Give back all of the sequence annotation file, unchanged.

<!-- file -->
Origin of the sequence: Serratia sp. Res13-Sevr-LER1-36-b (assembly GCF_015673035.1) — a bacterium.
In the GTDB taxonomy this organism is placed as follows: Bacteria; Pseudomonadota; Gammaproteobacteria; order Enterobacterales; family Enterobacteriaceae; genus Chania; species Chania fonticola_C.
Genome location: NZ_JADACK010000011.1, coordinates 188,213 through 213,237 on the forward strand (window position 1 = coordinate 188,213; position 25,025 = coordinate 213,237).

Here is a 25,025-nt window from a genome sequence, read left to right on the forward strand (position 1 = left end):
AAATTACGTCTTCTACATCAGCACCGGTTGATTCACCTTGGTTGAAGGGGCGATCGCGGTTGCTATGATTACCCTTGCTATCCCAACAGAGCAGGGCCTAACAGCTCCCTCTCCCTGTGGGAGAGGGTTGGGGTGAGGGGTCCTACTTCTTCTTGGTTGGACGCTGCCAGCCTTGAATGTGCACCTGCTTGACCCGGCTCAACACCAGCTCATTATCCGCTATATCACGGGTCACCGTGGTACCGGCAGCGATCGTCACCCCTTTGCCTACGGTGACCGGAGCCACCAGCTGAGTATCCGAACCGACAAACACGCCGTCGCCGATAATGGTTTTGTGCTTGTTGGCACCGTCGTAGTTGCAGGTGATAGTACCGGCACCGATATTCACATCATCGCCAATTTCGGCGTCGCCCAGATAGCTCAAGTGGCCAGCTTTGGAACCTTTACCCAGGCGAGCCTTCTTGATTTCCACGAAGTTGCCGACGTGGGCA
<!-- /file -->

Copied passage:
Origin of the sequence: Serratia sp. Res13-Sevr-LER1-36-b (assembly GCF_015673035.1) — a bacterium.
In the GTDB taxonomy this organism is placed as follows: Bacteria; Pseudomonadota; Gammaproteobacteria; order Enterobacterales; family Enterobacteriaceae; genus Chania; species Chania fonticola_C.
Genome location: NZ_JADACK010000011.1, coordinates 188,213 through 213,237 on the forward strand (window position 1 = coordinate 188,213; position 25,025 = coordinate 213,237).

Here is a 25,025-nt window from a genome sequence, read left to right on the forward strand (position 1 = left end):
AAATTACGTCTTCTACATCAGCACCGGTTGATTCACCTTGGTTGAAGGGGCGATCGCGGTTGCTATGATTACCCTTGCTATCCCAACAGAGCAGGGCCTAACAGCTCCCTCTCCCTGTGGGAGAGGGTTGGGGTGAGGGGTCCTACTTCTTCTTGGTTGGACGCTGCCAGCCTTGAATGTGCACCTGCTTGACCCGGCTCAACACCAGCTCATTATCCGCTATATCACGGGTCACCGTGGTACCGGCAGCGATCGTCACCCCTTTGCCTACGGTGACCGGAGCCACCAGCTGAGTATCCGAACCGACAAACACGCCGTCGCCGATAATGGTTTTGTGCTTGTTGGCACCGTCGTAGTTGCAGGTGATAGTACCGGCACCGATATTCACATCATCGCCAATTTCGGCGTCGCCCAGATAGCTCAAGTGGCCAGCTTTGGAACCTTTACCCAGGCGAGCCTTCTTGATTTCCACGAAGTTGCCGACGTGGGCA